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Cantwell, Fulcher agree that Senate should call extra witnesses in impeachment trial

UPDATED: Thu., Jan. 16, 2020

From left, Rep. Val Demings, D-Fla., Rep. Rep. Zoe Lofgren, D-Calif., Rep. Hakeem Jeffries, D-N.Y., House Intelligence Committee Chairman Adam Schiff, D-Calif., and House Judiciary Committee Chairman, Rep. Jerrold Nadler, D-N.Y., walk to the Senate on Capitol Hill in Washington, Thursday, Jan. 16, 2020. (Julio Cortez / AP)
From left, Rep. Val Demings, D-Fla., Rep. Rep. Zoe Lofgren, D-Calif., Rep. Hakeem Jeffries, D-N.Y., House Intelligence Committee Chairman Adam Schiff, D-Calif., and House Judiciary Committee Chairman, Rep. Jerrold Nadler, D-N.Y., walk to the Senate on Capitol Hill in Washington, Thursday, Jan. 16, 2020. (Julio Cortez / AP)

WASHINGTON – Sen. Maria Cantwell, in the hours Thursday morning before the Senate’s impeachment trial was scheduled to begin, said she hoped additional witnesses would be called to testify.

“I think, wherever we sit on the Senate floor, we should be able to agree what the facts are,” Cantwell said in an interview on Capitol Hill. “You might not agree on the outcome and conclusion of where that takes you, you might have a difference of opinion.”

“I think (the people) think of the Senate as the deliberative body,” she continued. “And they want us to be deliberative. I think we have to rise to that occasion.”

The position puts her in line with fellow Washington Democratic Sen. Patty Murray, who also said Wednesday that additional witnesses should testify. It also puts her, at least partly, in agreement with Idaho Republican Rep. Russ Fulcher.

Cantwell didn’t say, specifically, where she’d draw the line on the number of witnesses. Senate Majority Leader Mitch McConnell has signaled any votes on additional witnesses in the trial would occur after each side offers their opening statements, and Cantwell said she anticipated senators “would have a chance to decide that.”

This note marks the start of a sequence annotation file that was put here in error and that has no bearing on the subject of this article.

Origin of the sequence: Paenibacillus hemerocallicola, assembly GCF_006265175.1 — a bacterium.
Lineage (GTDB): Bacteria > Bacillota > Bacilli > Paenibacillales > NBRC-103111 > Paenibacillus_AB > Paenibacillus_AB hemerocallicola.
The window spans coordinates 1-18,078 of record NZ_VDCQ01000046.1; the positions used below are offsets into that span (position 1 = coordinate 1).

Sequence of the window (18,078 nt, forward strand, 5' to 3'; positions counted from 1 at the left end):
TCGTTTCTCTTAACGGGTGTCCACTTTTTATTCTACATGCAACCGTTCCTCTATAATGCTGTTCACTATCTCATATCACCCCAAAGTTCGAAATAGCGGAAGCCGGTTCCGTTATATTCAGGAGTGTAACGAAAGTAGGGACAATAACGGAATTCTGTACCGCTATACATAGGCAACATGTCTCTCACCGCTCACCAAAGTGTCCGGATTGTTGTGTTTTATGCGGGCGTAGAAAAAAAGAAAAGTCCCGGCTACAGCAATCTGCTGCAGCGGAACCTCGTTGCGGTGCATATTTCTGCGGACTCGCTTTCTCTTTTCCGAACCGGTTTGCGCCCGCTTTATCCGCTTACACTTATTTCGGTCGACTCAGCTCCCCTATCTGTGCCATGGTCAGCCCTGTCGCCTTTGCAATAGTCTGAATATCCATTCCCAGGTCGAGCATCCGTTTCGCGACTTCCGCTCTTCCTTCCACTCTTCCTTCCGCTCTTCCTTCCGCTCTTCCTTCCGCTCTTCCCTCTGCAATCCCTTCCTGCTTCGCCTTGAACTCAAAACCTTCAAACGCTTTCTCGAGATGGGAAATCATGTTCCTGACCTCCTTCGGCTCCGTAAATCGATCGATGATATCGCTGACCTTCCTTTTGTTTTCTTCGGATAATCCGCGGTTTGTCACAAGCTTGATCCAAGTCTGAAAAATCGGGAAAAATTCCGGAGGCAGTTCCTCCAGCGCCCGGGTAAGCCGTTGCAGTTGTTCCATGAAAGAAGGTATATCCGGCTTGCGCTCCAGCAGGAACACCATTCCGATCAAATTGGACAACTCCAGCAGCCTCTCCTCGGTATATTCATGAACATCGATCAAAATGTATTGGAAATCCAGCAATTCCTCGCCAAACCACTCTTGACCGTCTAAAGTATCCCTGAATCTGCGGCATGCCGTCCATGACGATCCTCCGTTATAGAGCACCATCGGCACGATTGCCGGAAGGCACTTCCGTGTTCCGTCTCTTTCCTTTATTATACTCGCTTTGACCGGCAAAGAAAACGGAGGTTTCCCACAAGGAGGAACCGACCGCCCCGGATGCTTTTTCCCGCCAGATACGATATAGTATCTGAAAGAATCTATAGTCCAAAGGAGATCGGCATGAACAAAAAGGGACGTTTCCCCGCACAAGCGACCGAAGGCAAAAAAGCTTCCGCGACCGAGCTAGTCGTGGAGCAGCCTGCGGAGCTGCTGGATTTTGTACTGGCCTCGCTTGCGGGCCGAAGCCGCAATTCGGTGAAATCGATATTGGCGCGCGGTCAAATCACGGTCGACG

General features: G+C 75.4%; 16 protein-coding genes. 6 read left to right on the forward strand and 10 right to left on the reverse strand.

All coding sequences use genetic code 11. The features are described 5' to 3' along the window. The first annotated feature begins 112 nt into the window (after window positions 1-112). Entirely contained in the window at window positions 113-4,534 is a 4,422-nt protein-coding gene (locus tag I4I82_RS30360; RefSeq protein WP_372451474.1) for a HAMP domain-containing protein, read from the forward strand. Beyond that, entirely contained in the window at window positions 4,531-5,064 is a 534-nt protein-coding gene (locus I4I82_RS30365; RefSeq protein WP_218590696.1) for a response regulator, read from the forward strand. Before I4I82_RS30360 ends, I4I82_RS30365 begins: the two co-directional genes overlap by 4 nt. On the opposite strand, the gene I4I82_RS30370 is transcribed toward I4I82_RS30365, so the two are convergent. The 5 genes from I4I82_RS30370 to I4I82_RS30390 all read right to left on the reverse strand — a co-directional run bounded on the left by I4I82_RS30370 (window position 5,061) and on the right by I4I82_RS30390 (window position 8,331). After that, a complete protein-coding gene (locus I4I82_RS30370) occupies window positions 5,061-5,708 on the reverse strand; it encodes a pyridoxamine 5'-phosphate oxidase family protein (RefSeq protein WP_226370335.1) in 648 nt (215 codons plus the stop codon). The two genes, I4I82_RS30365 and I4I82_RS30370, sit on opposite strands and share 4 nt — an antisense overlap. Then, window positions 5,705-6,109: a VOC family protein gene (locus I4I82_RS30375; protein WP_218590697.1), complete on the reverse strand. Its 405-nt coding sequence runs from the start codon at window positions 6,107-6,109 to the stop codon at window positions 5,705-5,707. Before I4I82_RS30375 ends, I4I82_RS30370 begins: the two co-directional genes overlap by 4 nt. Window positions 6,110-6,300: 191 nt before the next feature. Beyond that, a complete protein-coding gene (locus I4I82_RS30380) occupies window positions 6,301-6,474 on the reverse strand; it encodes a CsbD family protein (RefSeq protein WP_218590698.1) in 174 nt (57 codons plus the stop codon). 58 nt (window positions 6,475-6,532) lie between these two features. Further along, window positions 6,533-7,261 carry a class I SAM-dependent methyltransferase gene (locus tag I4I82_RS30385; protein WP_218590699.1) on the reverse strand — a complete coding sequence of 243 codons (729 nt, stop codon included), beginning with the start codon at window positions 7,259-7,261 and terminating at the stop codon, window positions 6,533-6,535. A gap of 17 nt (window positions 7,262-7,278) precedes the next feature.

Fulcher, who’s been critical of the impeachment process, said Thursday he’d spoken with Idaho’s two senators, Sens. Mike Crapo and Jim Risch, urging them to call any and all witnesses they could in the trial. He said that was the only way to correct what he believes was a rushed process by House Democrats to get the impeachment articles to the Senate.

“It’s a small minority, and I think it’s just a few, they want to dismiss as soon as possible,” Fulcher said. “Personally, I think it’s a mistake. My encouragement has been, get to the bottom of this.”

Fulcher acknowledged the House involvement in the process is over, but he hoped the Senate would call many witnesses, including Hunter Biden and the anonymous whistleblower whose account of the phone call between President Donald Trump and Ukrainian President Volodymyr Zelensky launched the current impeachment process in earnest.

“Expose what has really happened here, because if it is a political ploy – which personally I think it is – expose it. And if it’s not, expose that,” Fulcher said.

Both Fulcher and Cantwell said they hadn’t closely reviewed public comments made in recent days by Lev Parnas, an associate of Trump lawyer Rudy Giuliani who has alleged he was acting in Ukraine with the knowledge of the president and U.S. Attorney General William Barr.

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